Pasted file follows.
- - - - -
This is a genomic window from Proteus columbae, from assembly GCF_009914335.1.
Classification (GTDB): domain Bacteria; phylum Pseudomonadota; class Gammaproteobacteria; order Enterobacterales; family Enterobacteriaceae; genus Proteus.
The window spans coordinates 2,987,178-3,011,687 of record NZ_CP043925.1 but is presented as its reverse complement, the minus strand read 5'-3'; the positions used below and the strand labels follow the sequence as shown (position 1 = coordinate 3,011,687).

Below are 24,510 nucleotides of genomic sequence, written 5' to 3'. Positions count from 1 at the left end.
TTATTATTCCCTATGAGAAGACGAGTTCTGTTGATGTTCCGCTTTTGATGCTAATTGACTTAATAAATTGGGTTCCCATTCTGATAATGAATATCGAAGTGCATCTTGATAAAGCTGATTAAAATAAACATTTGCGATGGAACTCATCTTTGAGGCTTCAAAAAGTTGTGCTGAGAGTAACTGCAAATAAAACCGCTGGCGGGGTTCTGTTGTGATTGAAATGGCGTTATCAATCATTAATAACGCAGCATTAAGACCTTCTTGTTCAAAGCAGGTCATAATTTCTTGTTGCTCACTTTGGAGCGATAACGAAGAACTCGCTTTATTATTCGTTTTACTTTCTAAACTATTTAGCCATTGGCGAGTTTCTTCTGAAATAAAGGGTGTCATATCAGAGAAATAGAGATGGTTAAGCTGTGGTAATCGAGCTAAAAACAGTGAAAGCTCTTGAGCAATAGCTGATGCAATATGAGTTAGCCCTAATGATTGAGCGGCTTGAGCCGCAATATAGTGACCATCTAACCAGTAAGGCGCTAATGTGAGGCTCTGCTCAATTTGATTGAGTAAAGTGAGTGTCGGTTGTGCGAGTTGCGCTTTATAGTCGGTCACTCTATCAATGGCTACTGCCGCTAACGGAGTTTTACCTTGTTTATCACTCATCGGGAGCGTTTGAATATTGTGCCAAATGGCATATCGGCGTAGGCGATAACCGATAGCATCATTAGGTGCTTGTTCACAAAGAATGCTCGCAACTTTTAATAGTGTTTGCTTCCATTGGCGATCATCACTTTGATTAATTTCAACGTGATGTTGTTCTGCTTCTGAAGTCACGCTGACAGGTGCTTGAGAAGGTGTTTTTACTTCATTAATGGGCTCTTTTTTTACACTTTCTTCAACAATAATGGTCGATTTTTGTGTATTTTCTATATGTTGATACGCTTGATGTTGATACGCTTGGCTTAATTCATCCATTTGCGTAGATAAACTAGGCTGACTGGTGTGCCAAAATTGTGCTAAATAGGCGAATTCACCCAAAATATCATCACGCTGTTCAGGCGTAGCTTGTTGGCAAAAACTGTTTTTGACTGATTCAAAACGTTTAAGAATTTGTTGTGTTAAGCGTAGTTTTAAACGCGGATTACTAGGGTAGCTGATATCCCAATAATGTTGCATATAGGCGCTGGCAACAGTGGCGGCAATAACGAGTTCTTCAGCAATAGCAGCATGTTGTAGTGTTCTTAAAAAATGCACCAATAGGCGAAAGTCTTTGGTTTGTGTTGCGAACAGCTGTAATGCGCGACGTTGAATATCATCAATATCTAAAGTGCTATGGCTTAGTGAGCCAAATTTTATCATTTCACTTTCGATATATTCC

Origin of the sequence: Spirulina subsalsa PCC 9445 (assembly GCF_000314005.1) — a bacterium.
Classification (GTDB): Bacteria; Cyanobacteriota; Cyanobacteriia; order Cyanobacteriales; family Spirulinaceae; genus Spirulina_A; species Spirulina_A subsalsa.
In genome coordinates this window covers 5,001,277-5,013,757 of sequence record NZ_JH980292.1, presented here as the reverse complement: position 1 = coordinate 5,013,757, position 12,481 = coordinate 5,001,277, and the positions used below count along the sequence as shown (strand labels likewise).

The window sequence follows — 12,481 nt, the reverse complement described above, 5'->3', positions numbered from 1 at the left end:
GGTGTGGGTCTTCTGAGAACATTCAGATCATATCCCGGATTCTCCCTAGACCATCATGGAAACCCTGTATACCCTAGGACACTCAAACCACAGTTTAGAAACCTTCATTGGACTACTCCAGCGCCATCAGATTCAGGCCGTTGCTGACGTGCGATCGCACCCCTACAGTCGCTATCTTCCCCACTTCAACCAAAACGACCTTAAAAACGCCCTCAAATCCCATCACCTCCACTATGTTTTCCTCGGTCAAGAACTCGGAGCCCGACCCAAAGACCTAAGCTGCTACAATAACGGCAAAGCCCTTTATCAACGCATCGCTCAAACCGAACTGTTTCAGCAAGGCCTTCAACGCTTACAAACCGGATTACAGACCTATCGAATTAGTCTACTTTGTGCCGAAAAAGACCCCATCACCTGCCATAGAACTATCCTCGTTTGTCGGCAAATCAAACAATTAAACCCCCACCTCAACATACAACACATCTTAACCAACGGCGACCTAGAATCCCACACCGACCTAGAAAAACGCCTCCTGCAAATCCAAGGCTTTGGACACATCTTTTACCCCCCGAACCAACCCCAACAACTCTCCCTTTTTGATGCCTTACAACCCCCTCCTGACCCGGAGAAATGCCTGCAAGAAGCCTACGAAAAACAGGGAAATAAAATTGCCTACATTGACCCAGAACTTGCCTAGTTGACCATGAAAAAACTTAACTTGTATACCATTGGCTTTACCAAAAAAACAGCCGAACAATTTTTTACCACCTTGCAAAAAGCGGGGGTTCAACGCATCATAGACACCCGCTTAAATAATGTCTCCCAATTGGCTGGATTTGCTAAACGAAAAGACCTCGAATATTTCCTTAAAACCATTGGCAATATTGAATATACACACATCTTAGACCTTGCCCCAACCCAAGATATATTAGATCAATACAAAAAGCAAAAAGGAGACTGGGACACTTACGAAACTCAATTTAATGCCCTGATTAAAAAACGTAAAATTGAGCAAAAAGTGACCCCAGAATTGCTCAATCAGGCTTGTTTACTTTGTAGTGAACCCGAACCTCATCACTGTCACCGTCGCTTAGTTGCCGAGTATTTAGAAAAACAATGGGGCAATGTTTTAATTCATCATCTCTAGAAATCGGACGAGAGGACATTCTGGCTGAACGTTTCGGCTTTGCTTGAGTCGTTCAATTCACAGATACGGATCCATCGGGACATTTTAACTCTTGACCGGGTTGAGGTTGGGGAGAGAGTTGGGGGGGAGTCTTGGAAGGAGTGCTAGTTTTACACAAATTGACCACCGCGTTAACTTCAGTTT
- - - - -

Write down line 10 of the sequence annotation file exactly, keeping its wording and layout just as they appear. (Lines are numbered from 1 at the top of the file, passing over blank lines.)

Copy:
GGTGTGGGTCTTCTGAGAACATTCAGATCATATCCCGGATTCTCCCTAGACCATCATGGAAACCCTGTATACCCTAGGACACTCAAACCACAGTTTAGAAACCTTCATTGGACTACTCCAGCGCCATCAGATTCAGGCCGTTGCTGACGTGCGATCGCACCCCTACAGTCGCTATCTTCCCCACTTCAACCAAAACGACCTTAAAAACGCCCTCAAATCCCATCACCTCCACTATGTTTTCCTCGGTCAAGAACTCGGAGCCCGACCCAAAGACCTAAGCTGCTACAATAACGGCAAAGCCCTTTATCAACGCATCGCTCAAACCGAACTGTTTCAGCAAGGCCTTCAACGCTTACAAACCGGATTACAGACCTATCGAATTAGTCTACTTTGTGCCGAAAAAGACCCCATCACCTGCCATAGAACTATCCTCGTTTGTCGGCAAATCAAACAATTAAACCCCCACCTCAACATACAACACATCTTAACCAACGGCGACCTAGAATCCCACACCGACCTAGAAAAACGCCTCCTGCAAATCCAAGGCTTTGGACACATCTTTTACCCCCCGAACCAACCCCAACAACTCTCCCTTTTTGATGCCTTACAACCCCCTCCTGACCCGGAGAAATGCCTGCAAGAAGCCTACGAAAAACAGGGAAATAAAATTGCCTACATTGACCCAGAACTTGCCTAGTTGACCATGAAAAAACTTAACTTGTATACCATTGGCTTTACCAAAAAAACAGCCGAACAATTTTTTACCACCTTGCAAAAAGCGGGGGTTCAACGCATCATAGACACCCGCTTAAATAATGTCTCCCAATTGGCTGGATTTGCTAAACGAAAAGACCTCGAATATTTCCTTAAAACCATTGGCAATATTGAATATACACACATCTTAGACCTTGCCCCAACCCAAGATATATTAGATCAATACAAAAAGCAAAAAGGAGACTGGGACACTTACGAAACTCAATTTAATGCCCTGATTAAAAAACGTAAAATTGAGCAAAAAGTGACCCCAGAATTGCTCAATCAGGCTTGTTTACTTTGTAGTGAACCCGAACCTCATCACTGTCACCGTCGCTTAGTTGCCGAGTATTTAGAAAAACAATGGGGCAATGTTTTAATTCATCATCTCTAGAAATCGGACGAGAGGACATTCTGGCTGAACGTTTCGGCTTTGCTTGAGTCGTTCAATTCACAGATACGGATCCATCGGGACATTTTAACTCTTGACCGGGTTGAGGTTGGGGAGAGAGTTGGGGGGGAGTCTTGGAAGGAGTGCTAGTTTTACACAAATTGACCACCGCGTTAACTTCAGTTT